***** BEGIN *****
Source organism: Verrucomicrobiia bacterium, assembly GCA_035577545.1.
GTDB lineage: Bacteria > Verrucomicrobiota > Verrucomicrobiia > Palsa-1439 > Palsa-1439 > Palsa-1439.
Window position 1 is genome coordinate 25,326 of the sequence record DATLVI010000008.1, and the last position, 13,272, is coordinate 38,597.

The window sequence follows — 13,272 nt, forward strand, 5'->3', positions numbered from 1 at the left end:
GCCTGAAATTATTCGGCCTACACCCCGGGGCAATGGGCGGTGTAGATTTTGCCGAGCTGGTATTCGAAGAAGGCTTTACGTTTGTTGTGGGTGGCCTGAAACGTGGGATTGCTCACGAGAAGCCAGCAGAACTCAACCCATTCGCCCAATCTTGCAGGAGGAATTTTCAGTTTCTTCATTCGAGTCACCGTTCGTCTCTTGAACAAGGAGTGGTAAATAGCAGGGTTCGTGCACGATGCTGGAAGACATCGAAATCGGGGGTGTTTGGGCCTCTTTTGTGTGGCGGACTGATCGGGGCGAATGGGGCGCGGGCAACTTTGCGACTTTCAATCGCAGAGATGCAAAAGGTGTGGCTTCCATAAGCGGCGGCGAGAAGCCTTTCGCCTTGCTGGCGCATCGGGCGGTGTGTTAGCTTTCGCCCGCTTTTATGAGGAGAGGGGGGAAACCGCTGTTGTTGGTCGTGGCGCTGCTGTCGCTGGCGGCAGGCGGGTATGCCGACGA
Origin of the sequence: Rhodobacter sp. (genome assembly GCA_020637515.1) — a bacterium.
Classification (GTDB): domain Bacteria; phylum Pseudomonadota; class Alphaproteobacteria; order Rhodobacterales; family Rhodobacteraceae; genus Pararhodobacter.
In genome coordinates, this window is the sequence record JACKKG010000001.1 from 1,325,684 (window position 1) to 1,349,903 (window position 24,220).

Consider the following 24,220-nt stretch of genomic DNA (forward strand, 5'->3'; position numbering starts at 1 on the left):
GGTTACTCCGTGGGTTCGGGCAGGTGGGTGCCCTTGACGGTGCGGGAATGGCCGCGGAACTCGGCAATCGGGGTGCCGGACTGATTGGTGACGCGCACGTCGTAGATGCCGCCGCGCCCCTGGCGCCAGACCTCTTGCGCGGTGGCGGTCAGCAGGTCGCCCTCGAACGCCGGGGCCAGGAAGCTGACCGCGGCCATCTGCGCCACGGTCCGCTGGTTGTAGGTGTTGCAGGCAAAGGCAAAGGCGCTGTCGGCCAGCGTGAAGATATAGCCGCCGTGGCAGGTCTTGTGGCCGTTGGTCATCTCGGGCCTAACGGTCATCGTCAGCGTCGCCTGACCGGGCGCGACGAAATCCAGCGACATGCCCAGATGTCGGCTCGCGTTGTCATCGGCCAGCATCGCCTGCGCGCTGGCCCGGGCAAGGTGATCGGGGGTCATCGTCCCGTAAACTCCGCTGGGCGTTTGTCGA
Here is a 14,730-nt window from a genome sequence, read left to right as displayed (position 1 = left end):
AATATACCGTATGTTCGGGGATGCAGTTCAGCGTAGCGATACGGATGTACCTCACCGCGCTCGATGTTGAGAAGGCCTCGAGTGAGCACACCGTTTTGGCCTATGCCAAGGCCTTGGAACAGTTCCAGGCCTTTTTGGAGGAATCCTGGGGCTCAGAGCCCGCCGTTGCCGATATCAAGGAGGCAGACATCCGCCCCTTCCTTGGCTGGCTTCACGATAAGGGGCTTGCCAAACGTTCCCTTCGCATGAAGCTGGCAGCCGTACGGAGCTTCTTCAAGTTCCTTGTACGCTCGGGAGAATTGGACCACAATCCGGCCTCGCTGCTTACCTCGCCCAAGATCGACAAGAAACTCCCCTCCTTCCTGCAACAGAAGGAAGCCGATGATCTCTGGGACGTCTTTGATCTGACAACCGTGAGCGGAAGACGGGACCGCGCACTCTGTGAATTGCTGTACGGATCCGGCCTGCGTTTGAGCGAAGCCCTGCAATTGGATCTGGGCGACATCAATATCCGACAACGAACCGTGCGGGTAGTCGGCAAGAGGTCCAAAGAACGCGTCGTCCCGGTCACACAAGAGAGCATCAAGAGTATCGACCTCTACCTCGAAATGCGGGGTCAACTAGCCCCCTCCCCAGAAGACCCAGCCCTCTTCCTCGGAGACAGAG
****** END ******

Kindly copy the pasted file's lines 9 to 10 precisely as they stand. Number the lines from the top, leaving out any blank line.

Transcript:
Consider the following 24,220-nt stretch of genomic DNA (forward strand, 5'->3'; position numbering starts at 1 on the left):
GGTTACTCCGTGGGTTCGGGCAGGTGGGTGCCCTTGACGGTGCGGGAATGGCCGCGGAACTCGGCAATCGGGGTGCCGGACTGATTGGTGACGCGCACGTCGTAGATGCCGCCGCGCCCCTGGCGCCAGACCTCTTGCGCGGTGGCGGTCAGCAGGTCGCCCTCGAACGCCGGGGCCAGGAAGCTGACCGCGGCCATCTGCGCCACGGTCCGCTGGTTGTAGGTGTTGCAGGCAAAGGCAAAGGCGCTGTCGGCCAGCGTGAAGATATAGCCGCCGTGGCAGGTCTTGTGGCCGTTGGTCATCTCGGGCCTAACGGTCATCGTCAGCGTCGCCTGACCGGGCGCGACGAAATCCAGCGACATGCCCAGATGTCGGCTCGCGTTGTCATCGGCCAGCATCGCCTGCGCGCTGGCCCGGGCAAGGTGATCGGGGGTCATCGTCCCGTAAACTCCGCTGGGCGTTTGTCGA